Let's use, for example, an invention which is being pursued by Craig Ventor .. I believe he is working to create a form of algae which will generate oil as a byproduct of it's metabolism. I can see good and bad consequences of this - A potential bad consequence is feeding the acceleration of CO2 buildup in the atmosphere if current climate modeling is close to being correct. My guess is that he has thought of this and decided on balance he is doing the right thing and willing to risk making a mistake..If his product is ever developed and put into large scale use, and results in an overall negative, he will be considered partly responsible by many. But as someone else pointed out, intentions matter.. If he acted in good faith believing his invention will overall be beneficial, and it turns out it is not, we can't fault him. But if he is simply trading his knowledge for cash from oil companies, and hasn't put serious thought into consequences with something this obvious, then he would be at fault.
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      Mar 15 2013: I agree, intentions always matter when morality is concerned. Anticipating unintentional consequences of our actions is also important, though. This is the difficult part as it takes a lot of experience and wisdom.
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    Mar 15 2013: Interesting question indeed. However, responsibility and consequences are vexed subjects. Scientists are humans and science is profession for many; are humans in general responsible for the consequences of their actions? There is a practical limit of foreseeing the consequence of an action and many actions may seem unwise in hindsight now which were practically not foreseen in the past. Take Climate Change and the historical responsibility of carbon emission that the developing countries claim the developed countries should accept. Take hunting as a sport practiced once for another example. Ethics change over time so do priorities. Why scientists will be singled out for their discoveries particularly when they don't normally 'preach' to accept their discoveries?
  • Mar 12 2013: I think we should dare to take the risk, although a calculated risk. Without acting, no results will come out of it, and I see that as worse than having a negative or positive result.
    • Mar 13 2013: I agree with you in the fact that taking risks are necessary in terms of scientific exploration. Inaction is worse than negative or positive action; at least we can learn of the dangers of science and create means of prevention and even safer, innovative technologies from a discovery gone wrong.
    • Mar 13 2013: Sarah, do you think we should always take the risk or do you think there are instances when the risks are too large? I agree with the idea overall, that we need to take risks to move forward but there may be times when this just isn't practical.
      • Mar 13 2013: I say calculated risk for a reason. For example, I wouldn't want a group of individuals to carry out their experiment if it is known that there is a large chance of many people dying. Instead, we need to find ways in order to remove that risk, and then the experiment should be carried out, especially if that experiment carries many benefits. I wouldn't abandon ship on something if it has big risk. We should take the time and effort to reduce that risk.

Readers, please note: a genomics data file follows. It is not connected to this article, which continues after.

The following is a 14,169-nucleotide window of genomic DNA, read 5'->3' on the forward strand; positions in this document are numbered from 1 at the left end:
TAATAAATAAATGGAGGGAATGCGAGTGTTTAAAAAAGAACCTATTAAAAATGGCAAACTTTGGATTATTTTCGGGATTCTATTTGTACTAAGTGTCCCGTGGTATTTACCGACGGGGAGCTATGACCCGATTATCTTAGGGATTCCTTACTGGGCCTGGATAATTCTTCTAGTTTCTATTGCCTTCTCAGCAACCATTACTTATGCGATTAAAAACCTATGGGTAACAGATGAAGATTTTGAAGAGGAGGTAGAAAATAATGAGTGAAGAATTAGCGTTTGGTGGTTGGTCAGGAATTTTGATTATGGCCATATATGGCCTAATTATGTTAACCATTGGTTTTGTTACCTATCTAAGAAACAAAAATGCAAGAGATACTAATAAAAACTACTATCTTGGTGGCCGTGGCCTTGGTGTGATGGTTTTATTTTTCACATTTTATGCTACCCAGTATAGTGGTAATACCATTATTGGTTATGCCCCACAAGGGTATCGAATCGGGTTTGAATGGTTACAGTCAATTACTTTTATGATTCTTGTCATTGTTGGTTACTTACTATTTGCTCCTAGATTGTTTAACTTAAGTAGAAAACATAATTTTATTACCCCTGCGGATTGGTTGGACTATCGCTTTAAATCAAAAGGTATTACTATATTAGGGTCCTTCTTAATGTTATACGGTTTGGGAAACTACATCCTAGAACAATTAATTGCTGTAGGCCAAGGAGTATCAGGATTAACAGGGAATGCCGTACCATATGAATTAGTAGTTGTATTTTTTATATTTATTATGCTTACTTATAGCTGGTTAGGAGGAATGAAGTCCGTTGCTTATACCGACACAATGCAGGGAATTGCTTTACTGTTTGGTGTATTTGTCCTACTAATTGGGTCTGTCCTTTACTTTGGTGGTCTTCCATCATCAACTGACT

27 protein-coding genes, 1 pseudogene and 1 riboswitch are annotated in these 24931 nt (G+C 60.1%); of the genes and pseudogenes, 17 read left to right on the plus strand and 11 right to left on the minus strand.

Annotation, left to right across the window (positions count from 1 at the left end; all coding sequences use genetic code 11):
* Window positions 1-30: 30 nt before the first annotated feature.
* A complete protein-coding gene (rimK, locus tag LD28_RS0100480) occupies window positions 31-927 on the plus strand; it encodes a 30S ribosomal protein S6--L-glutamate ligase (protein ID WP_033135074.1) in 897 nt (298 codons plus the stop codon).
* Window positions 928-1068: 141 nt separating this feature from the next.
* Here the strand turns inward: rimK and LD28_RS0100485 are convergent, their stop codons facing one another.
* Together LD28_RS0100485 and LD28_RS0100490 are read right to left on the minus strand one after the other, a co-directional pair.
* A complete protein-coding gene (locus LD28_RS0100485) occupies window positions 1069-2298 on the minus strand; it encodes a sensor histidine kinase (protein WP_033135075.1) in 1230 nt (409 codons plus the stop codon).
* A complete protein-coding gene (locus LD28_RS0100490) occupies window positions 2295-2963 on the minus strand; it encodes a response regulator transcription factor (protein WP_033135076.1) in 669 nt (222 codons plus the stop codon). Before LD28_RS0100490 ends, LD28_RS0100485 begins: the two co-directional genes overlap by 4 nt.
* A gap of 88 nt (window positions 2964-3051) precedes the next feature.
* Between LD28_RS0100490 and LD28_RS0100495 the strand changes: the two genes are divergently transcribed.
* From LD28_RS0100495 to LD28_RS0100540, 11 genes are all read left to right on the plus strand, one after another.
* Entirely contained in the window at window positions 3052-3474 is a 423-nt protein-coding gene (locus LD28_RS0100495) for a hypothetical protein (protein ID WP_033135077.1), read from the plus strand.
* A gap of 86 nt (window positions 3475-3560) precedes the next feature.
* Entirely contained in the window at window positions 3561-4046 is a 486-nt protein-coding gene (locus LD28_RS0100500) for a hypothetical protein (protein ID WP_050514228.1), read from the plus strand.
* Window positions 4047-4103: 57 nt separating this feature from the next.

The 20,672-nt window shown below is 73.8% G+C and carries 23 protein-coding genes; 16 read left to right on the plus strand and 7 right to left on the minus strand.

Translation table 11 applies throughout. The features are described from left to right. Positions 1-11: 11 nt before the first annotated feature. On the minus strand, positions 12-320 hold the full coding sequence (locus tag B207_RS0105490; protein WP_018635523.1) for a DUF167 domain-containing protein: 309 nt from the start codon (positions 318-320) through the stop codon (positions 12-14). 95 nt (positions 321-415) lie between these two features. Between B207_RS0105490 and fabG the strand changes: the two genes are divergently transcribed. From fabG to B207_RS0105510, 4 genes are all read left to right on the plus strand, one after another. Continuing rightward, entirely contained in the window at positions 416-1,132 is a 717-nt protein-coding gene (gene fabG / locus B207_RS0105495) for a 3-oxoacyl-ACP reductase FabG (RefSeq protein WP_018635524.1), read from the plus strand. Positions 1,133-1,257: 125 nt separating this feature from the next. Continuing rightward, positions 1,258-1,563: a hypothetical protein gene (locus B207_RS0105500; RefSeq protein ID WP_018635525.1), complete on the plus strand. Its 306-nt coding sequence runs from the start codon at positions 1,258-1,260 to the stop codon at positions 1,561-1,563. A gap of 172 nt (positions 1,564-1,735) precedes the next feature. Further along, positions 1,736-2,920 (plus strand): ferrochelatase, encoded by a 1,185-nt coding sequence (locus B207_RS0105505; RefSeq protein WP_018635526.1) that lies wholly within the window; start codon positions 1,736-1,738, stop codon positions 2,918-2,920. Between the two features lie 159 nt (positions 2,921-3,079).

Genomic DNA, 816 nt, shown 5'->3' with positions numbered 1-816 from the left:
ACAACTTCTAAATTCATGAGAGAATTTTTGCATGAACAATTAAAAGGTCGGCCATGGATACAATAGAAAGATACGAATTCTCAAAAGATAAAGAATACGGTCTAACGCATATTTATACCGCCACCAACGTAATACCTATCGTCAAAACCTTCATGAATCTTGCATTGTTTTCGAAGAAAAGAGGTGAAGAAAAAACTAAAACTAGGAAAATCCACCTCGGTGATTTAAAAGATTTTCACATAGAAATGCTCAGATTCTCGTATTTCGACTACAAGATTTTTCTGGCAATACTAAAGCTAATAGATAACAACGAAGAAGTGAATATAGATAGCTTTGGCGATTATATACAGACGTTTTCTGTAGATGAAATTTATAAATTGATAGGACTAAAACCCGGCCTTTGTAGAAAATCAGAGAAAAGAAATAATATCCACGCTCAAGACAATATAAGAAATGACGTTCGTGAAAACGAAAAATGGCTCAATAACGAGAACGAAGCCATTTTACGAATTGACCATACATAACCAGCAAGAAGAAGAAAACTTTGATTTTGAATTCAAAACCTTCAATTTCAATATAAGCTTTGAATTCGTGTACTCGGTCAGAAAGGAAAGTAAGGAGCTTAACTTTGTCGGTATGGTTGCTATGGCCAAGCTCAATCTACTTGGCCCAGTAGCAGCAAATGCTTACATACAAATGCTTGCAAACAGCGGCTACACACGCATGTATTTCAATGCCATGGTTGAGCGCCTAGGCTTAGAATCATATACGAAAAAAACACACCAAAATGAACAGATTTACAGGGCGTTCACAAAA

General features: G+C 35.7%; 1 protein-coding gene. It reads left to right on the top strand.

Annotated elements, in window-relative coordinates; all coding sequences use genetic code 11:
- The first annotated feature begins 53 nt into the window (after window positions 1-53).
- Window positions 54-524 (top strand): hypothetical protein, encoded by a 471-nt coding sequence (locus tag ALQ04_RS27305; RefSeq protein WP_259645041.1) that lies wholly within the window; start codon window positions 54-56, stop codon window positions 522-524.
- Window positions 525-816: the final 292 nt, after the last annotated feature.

• Mar 13 2013: Money may be another issue. Do you think we should carry something out despite a potentially large cost for something that may or may not yield beneficial results?
      • Mar 13 2013: I think this is where scientists must further delve into opportunity costs and expected results as well as expected failure. In terms of money, I think it's important to spend money on the actual process of research rather than the experiment as to it's potential effectiveness before performing the actual experiment. If the money is spent usefully in research, this might lower the cost of an experiment in terms of failure.
        • Mar 14 2013: That's an interesting point Susan and I agree with you. An issue that arises is where this money comes from. I am not so sure that people will be willing to have their tax money go to something that isn't 100% sure to succeed, so even if the scientist takes the responsibility for their consequences, that doesn't solve the issue of what has happened. Do you think it even matters whether they take the responsibility? The consequences still happened; that's that. What do you think?
      • Mar 14 2013: I think that scientists being willing to own up to their failures and willingness to continue research in order to overcome their failures will matter in the grand scheme. We need to build trust between scientists, the government, and the general public in order to all collaborate cooperatively. This trust will encourage beneficiary funding as well as spending and with more spending, more effective research as well as experimentation can be performed. It is rarely 100% guaranteed for a experiment to yield expected results exactly, but with better research, we might be able to get closer getting what we want from an experiment. Either way, we must encourage research instead of halting it. There is a much bigger consequence than discovering knowledge that could be used badly, that consequence being that this knowledge is first discovered by someone else and used for bad.